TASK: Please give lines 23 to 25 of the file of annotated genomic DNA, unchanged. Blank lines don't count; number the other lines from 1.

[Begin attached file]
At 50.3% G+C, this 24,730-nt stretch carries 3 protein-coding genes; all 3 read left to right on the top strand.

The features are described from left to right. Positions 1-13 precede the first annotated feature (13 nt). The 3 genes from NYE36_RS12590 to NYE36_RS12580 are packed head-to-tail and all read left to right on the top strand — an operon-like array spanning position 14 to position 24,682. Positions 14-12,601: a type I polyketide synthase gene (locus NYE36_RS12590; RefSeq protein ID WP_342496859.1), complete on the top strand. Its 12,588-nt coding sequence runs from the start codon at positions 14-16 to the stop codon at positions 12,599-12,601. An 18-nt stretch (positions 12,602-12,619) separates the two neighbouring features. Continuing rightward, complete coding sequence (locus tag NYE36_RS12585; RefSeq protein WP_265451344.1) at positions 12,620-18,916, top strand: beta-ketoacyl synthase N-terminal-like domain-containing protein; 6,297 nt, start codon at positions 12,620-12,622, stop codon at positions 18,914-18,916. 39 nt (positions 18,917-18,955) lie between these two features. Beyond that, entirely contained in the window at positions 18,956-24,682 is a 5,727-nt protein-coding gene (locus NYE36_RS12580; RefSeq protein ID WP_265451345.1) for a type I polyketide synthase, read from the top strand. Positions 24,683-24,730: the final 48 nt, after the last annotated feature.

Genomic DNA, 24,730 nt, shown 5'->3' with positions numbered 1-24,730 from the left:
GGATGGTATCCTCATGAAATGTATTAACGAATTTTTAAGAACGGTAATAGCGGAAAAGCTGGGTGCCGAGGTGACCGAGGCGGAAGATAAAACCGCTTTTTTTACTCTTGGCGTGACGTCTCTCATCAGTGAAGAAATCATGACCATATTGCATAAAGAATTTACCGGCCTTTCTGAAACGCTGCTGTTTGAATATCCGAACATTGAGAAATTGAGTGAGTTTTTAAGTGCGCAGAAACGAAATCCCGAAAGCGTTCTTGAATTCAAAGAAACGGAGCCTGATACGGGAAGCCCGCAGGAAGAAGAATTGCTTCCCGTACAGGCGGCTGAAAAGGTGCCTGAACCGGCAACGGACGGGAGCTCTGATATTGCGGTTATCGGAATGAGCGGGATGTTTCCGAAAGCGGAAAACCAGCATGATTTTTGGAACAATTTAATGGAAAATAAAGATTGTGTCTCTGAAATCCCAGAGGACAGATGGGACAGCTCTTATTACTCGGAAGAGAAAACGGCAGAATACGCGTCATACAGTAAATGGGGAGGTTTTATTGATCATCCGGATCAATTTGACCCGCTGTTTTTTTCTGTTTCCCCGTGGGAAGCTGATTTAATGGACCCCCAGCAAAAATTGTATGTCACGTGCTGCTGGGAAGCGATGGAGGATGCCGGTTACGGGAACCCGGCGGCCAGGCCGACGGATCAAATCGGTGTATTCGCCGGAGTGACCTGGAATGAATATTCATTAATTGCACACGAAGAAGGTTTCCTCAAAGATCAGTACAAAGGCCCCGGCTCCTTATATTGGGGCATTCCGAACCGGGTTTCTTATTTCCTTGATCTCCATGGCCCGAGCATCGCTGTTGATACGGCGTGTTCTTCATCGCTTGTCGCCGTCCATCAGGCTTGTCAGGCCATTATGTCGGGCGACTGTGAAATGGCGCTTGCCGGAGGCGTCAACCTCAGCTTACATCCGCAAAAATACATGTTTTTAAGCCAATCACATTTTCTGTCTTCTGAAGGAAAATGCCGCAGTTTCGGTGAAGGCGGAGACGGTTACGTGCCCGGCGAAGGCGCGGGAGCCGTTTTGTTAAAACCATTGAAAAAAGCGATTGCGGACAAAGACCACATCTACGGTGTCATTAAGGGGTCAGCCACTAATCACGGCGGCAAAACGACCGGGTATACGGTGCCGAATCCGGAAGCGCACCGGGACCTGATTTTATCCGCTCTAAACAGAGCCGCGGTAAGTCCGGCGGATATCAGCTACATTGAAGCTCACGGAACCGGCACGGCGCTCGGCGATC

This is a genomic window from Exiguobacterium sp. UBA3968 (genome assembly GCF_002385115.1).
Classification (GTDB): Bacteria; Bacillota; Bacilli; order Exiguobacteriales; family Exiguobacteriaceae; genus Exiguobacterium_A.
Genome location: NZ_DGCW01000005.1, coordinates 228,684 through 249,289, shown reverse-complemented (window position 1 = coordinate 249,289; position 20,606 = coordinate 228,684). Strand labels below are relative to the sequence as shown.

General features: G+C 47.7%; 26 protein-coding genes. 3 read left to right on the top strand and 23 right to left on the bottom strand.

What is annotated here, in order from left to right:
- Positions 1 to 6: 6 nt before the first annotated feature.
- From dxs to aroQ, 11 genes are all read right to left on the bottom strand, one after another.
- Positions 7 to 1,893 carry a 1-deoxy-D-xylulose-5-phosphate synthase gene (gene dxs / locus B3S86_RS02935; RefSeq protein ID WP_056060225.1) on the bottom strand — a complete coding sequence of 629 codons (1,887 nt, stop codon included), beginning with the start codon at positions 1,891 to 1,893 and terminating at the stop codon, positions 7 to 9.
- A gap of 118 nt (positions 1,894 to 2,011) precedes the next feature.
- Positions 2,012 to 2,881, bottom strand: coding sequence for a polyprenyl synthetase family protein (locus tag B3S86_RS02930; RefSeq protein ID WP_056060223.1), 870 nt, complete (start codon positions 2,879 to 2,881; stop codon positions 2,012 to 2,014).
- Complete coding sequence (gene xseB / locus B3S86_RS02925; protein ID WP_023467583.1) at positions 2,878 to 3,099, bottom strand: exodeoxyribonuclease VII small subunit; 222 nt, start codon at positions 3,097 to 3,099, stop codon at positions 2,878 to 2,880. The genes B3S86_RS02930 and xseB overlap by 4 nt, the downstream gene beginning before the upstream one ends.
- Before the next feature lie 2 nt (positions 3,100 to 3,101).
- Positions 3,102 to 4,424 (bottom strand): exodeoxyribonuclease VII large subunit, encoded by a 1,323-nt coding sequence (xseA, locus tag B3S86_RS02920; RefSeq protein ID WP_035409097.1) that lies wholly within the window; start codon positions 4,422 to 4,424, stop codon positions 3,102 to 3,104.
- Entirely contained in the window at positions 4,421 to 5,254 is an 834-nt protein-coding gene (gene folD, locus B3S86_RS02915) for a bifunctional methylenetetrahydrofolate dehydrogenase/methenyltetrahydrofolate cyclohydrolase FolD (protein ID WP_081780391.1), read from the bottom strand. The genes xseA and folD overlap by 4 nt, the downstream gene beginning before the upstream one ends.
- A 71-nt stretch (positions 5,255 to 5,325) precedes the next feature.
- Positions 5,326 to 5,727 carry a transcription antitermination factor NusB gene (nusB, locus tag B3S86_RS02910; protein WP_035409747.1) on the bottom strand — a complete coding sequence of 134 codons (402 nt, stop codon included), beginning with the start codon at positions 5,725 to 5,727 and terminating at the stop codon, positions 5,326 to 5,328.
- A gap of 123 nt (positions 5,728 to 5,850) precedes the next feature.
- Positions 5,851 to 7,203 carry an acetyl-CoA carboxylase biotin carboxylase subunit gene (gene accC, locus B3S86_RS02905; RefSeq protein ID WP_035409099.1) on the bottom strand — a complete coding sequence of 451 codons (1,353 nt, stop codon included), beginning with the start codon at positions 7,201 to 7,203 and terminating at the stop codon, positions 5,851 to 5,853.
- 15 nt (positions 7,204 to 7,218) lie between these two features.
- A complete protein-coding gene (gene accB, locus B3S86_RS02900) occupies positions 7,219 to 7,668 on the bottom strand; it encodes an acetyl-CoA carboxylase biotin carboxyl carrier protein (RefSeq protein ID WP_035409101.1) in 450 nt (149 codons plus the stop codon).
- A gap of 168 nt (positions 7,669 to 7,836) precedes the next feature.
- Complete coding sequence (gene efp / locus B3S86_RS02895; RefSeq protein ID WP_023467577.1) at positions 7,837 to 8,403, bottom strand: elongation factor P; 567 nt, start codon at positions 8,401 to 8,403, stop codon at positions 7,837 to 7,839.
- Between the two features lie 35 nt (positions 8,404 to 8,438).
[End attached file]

- 15 nt (positions 7,204 to 7,218) lie between these two features.
- A complete protein-coding gene (gene accB, locus B3S86_RS02900) occupies positions 7,219 to 7,668 on the bottom strand; it encodes an acetyl-CoA carboxylase biotin carboxyl carrier protein (RefSeq protein ID WP_035409101.1) in 450 nt (149 codons plus the stop codon).
- A gap of 168 nt (positions 7,669 to 7,836) precedes the next feature.